Cargo whistles

We sampled the beer at a couple of brew pubs, including Deschutes, where we stopped for lunch.

We stopped at Front Porch, which has a sister store in Des Moines, and ran our fingers over the blankets.
The next day we had some fantastic Indian food at Bollywood Theater

And we ended our day at the Rose Garden.

Thanks, Portland, for a lovely week! And thanks, too, to the folks who work so hard to make Quilt Market happen. It was great to go, and great to be home.

Color and Texture: Spain

Walkway in Ronda

I had the great good fortune of accompanying my husband to a meeting in Southern Spain last week. We spent nine days visiting Malaga, Seville, Granada, and Ronda (part of that was meeting-time, of course, but I didn’t have to go to the meeting). The opportunity to go on these trips reminds me of what’s good about freelancing and a flexible schedule…

Dresses in the Paul Nunez shop in Seville

The Moorish influence in this region (Andalusia) meant lots of beautiful tile work that I knew would remind me of quilts. What I didn’t know was that the streets and sidewalks would all be beautifully patterned with rocks. Seriously, I don’t think I walked on a solid surface the entire time.

Sidewalk in Nerja

 The other thing we didn’t know was that it was Holy Week, or Semana Santa. The frightening-looking costumes belong not to a race-based organization, but are Nazarenes. The other stunning thing were the floats featuring life-sized, wood-carved Biblical scenes decorated with incredible silver and embroidered textiles, that were carried through the streets, sometimes for hours. The young man below is one of those carrying a float.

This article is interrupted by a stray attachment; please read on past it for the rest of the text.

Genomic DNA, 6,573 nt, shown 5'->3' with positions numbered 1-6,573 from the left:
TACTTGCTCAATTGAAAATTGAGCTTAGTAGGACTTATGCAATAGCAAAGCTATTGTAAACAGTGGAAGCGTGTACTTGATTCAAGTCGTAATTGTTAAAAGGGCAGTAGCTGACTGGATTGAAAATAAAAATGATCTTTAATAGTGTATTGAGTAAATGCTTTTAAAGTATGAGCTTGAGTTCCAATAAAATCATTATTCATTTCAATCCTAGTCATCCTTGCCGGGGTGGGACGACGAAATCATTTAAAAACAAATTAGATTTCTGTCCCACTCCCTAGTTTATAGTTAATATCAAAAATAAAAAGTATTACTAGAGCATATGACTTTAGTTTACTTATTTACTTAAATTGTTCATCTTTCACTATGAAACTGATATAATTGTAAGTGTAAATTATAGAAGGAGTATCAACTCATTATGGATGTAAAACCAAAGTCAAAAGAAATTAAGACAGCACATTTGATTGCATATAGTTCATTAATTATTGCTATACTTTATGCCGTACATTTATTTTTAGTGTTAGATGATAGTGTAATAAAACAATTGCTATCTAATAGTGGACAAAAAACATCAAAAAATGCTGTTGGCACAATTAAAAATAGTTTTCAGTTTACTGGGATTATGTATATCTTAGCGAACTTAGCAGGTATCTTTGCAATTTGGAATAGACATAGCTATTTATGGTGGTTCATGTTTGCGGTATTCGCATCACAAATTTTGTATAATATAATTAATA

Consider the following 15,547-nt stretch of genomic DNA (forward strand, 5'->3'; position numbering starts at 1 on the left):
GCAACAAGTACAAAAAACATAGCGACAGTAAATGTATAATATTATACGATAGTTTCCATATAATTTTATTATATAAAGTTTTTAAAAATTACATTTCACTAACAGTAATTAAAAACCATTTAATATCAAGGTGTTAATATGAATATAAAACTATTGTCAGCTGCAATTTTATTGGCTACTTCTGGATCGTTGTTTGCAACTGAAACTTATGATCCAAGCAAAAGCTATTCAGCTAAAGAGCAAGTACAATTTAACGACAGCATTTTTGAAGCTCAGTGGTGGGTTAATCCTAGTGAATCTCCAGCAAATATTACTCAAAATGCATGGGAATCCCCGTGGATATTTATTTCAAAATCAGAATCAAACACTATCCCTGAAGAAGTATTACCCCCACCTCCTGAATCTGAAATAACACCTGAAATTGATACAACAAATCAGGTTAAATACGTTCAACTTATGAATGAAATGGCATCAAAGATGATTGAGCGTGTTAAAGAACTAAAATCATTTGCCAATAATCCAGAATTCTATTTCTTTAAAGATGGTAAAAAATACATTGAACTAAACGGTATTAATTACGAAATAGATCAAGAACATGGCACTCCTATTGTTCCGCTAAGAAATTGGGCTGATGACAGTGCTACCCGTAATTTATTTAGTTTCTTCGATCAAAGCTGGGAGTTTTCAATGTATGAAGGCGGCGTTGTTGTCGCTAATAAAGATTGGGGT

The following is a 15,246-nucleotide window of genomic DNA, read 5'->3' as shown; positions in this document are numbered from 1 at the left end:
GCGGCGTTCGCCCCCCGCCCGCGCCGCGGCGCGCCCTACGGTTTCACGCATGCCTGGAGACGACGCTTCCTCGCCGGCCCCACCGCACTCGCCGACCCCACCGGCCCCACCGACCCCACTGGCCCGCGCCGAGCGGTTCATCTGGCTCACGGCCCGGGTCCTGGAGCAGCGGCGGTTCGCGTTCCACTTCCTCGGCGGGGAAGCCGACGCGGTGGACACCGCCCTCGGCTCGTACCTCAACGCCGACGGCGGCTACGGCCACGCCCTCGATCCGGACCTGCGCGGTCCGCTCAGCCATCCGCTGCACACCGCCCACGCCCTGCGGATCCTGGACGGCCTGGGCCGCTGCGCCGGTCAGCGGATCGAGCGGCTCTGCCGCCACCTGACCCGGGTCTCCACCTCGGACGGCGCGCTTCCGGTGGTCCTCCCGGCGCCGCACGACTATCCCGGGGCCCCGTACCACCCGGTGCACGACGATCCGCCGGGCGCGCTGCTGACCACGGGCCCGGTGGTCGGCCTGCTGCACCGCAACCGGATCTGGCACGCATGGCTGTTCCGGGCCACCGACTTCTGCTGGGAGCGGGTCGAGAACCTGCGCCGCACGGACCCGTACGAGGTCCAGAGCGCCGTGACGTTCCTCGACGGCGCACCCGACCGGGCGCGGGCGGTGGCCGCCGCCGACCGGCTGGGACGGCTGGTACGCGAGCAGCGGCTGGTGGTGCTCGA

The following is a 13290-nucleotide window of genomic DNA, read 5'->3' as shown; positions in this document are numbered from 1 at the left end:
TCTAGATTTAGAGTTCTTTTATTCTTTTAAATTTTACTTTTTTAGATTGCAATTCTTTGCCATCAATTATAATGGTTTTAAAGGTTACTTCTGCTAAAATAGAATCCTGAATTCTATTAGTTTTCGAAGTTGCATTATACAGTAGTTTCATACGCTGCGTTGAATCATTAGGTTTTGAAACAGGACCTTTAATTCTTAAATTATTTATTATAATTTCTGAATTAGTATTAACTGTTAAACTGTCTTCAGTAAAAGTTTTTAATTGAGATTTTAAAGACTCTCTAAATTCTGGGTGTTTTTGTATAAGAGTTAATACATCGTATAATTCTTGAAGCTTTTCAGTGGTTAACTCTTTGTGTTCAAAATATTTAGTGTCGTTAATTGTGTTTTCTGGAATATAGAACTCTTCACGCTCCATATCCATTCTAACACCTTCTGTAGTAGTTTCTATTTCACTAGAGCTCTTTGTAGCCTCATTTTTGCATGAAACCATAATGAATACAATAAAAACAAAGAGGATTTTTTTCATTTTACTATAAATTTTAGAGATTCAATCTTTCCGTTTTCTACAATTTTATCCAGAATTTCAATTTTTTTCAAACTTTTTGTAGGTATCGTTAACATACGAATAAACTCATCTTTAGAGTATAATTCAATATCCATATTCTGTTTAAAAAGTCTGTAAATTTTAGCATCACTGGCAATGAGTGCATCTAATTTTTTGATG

Hope you enjoy these!

Float carrier takes a break during a procession in Malaga
Nazarenes in Malaga procession
Nazarenes in Malaga procession
Float of the Virgin Mary being carried through the streets in Malaga
Malaga float detail
Will it rain? Float carrier in Malaga wonders
Nazarenes in Granada
Detail from the Alhambra in Granada
Arches in the Alhambra in Granada
View through the Ronda city walls
Granada windows
Shawl shop in Seville
Traditional Spanish dresses in Seville shop
Shawl detail: hand embroidered
Sevilla detail 
Sidewalk in Seville
Floor in Seville
Seville garden
Seville tile

Fabric Smack-down!

So those half-square triangles hit the mailbox on Tuesday, and it was something of a relief to have them out of the house. Soon another 1400 will take their place and I’ll be contemplating ways to sew them together. But for now I’ve got another many-pieced project on the brain.

In January I took a workshop through my local guild with Bill Kerr of Modern Quilt Studio.  I’ve interviewed Bill’s wife and business partner Weeks Ringle for American Patchwork and Quilting, and wrote a story about them both for Magic Patch. I love their work and how thoughtful they are about the design and coloration of their quilts. Plus they’re friendly, funny, down-to-earth folks.

Fabric Fusion